Paranoid Park (2007)

8 10 2008

Every now and then I see a film that I cannot even begin to wrap my head around. This is such a film. Now, obviously, Gus Van Sant has been working towards something like this with his “death” trilogy, but those films, as good as they are, are clearly Tarr tributes/homages. This, on the other hand, is something completely new, not only for Van Sant, but for cinema in general. Of course there are many cinematic reference points (which I’ll bring up later in this review) but overall, this is one of the most original and exciting movies I’ve seen in a long time. It’s too early to tell, but it is quite possible that this will become the defining movie for the next generation of cinema.

Okay, so all of this sounds a bit preposterous, but that seems accurate, the film is sort of preposterous in its own way. The story line, which isn’t all that essential, elliptically illustrates a small couple of months in the life of the 16 year old Alex. The superficial plot point is provided when he accidentally kills a security guard, something he chooses to hide from the rest of the world. Of course, the guilt begins to eat away at him. This sounds a bit unremarkable, but the outline of the film’s story makes up very little of its substance.

So far, all I’ve established is that this is indeed a “minimalistic” movie and indeed it is, but not simply that. Van Sant has taken ques from Tarr and even Tsai for sure, but he also eloquently (not to mention brilliantly) mixes this aesthetic with grainy 8mm footage (a nod to his friend Korine?) and French ambient music. Perhaps this all sounds like some sort of “art film” parody on paper, but on celluloid, it’s nothing short of amazing. I would compliment Van Sant on his ability to capture a certain atmosphere, but that sounds like an understatement. It helps a good deal that I’m still in high school, but aside from certain technicalities, this mostly rings true in a way very few coming-of-age films do, let alone most high school movies.

There’s not too many art film-fueled high schoolers out there (trust me) but I suppose being one certainly helps in this instance. I’d imagine that the entire film would feel extremely uncomfortable and awkward for anyone outside of the generational gap, or at least to those not interested in this generation. At first, I was even a little turned off. There’s quite a lot of underacting here for starters and even lead Gabe Nevins doesn’t come out untouched. The awkward feeling, though, is 100% reflective of the content in a way that most mumblecore films only hope to be. In Mutual Appreciation, which is certainly a fine film, there is a sense of consciousness in the characters’ interactions, there is anything but here. Young adults might be a little bit more forgiving about conversations with the shy and alienated, but teenagers aren’t. The thing is, it’s not exactly the character who are feeling uncomfortable with one and other, but instead, their whole generation alienating everyone else.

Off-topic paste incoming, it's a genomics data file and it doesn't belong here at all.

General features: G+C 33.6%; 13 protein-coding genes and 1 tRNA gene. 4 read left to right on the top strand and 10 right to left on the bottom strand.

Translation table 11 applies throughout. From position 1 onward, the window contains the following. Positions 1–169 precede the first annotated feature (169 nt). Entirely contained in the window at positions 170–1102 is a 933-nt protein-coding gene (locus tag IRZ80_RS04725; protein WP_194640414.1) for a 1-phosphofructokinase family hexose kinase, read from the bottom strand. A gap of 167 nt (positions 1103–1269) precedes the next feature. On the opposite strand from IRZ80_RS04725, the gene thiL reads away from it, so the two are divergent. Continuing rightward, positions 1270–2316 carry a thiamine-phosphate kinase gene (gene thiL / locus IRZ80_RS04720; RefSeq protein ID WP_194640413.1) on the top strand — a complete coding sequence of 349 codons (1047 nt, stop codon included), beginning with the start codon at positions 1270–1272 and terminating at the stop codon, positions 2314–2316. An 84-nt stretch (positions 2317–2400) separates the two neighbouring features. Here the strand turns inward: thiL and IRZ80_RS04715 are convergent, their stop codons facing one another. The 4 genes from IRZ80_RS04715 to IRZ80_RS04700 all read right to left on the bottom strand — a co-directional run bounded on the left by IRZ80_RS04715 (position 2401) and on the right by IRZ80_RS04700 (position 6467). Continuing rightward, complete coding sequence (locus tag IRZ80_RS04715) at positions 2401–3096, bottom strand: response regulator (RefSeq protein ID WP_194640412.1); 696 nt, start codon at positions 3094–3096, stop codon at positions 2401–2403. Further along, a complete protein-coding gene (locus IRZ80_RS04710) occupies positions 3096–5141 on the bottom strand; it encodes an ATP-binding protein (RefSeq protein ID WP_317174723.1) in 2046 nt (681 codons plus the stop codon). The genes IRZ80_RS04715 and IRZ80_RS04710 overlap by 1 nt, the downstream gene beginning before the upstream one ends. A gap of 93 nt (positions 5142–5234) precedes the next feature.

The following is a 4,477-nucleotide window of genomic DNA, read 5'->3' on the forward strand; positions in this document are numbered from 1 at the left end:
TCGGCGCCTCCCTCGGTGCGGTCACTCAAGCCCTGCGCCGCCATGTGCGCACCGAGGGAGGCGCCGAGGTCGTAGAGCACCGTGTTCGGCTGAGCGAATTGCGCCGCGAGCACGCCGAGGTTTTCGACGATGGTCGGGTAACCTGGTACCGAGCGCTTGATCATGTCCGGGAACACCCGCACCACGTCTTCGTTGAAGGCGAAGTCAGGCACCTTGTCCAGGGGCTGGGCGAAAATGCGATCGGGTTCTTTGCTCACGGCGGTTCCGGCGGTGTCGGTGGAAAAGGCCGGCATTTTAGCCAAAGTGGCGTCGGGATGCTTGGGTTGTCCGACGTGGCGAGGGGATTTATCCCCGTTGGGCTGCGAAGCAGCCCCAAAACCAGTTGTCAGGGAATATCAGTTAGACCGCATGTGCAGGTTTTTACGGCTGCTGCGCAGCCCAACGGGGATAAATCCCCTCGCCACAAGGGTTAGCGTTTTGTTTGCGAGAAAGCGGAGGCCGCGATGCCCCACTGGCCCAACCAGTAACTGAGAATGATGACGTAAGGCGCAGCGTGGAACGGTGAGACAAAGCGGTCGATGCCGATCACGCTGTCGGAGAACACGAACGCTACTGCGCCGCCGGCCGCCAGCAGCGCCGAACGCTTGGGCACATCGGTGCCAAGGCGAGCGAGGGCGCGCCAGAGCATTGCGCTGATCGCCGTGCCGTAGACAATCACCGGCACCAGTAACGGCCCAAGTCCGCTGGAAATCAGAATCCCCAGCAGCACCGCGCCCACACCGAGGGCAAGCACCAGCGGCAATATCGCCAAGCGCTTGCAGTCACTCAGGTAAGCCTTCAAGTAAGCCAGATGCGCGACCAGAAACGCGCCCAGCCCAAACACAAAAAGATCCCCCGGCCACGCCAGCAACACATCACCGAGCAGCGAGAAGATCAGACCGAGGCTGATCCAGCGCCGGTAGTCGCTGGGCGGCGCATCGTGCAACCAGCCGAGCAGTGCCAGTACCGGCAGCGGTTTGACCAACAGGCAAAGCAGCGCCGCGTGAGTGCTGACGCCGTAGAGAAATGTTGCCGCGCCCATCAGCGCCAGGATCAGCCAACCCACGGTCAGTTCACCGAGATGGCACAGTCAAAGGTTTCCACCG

Maybe it would be good to come back down to Van Sant’s atmosphere rather than continue on with the sociological issues presented by the current generation of teenagers, but the latter is what I want to do while watching this. Again, it’s not like the technical choices are completely new, but they are blended together to max something that feels so in-tone with present day. In other words, the best visual style to compliment the unaltered way in which Van Sant presents modern life. A perfect example of “unaltered” would be the previously mentioned “awkward” scenes. It’s presented as is with the usual poetic flair of Christopher Doyle and not one part of the film seems remotely exaggerated. Every single scene rings true – emotionally AND visually. The latter sounds odd, but there is something so beautiful about Doyle’s super-sensory-driven visuals when they are placed with Van Sant’s observational style. To make things simple, it feels accurate in a way that seems completely new.